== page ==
Some fields in your family file will probably be used for your own research and analysis of that family, and won't be shared with other people. For instance, the contents of a Census event field won't be interesting reading for a non-genealogist, and certainly an Interest Level flag field won't mean much to anyone except you. Instead, these fields are used by you in the course of your research. Recording this data in Reunion allows you to compare this data to the other information on this person or family -- for genealogical analysis. To that end, you would use the searching, listing, and sorting features of Reunion. For instance, using Find -> Anything, you could conceivably look for everyone who was listed in a city directory during 1890.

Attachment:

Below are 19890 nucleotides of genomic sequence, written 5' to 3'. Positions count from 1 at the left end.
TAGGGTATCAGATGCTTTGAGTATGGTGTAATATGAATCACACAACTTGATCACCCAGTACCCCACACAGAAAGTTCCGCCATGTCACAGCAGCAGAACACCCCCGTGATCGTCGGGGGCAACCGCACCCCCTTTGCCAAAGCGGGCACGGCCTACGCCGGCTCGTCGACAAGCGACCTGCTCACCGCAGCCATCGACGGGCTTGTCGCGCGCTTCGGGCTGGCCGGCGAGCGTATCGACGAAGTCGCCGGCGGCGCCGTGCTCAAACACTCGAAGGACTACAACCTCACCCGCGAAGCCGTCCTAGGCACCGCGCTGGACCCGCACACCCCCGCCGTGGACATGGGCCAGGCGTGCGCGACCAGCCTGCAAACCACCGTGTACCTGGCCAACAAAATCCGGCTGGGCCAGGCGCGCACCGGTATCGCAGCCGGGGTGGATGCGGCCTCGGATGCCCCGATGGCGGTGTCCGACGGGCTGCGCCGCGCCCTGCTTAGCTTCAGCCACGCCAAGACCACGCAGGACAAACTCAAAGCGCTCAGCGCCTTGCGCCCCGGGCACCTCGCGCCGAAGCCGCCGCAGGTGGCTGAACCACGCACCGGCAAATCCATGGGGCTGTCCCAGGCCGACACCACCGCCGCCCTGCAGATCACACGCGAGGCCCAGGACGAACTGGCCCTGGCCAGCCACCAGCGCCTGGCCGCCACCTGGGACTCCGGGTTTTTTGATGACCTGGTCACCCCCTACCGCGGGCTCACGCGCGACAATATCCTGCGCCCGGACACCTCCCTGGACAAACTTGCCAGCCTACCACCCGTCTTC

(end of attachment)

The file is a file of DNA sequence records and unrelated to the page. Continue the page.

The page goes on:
If you added the data to a Notes field instead, you could still search on the text of the note, but you would have to create a report from the list window to see the entire contents, since a list view will not contain the entire text. Note fields are also free-form text, meaning you would have room to enter the entire data found in the directory, line by line - this is a distinct advantage for some types of data. Each note field can hold up to 64,000 characters; that's quite a few pages of text - roughly 16 (8.5x11") pages in size 10 font.
Here is an example of using different fields with the city directory data.
1) Notes: I would store the actual data in a Notes field, maybe called "Research" if other data is entered there, or more specifically, "City Directory." Here, Edward SMITH is the only person mentioned in the directory, so this Notes field is under his name.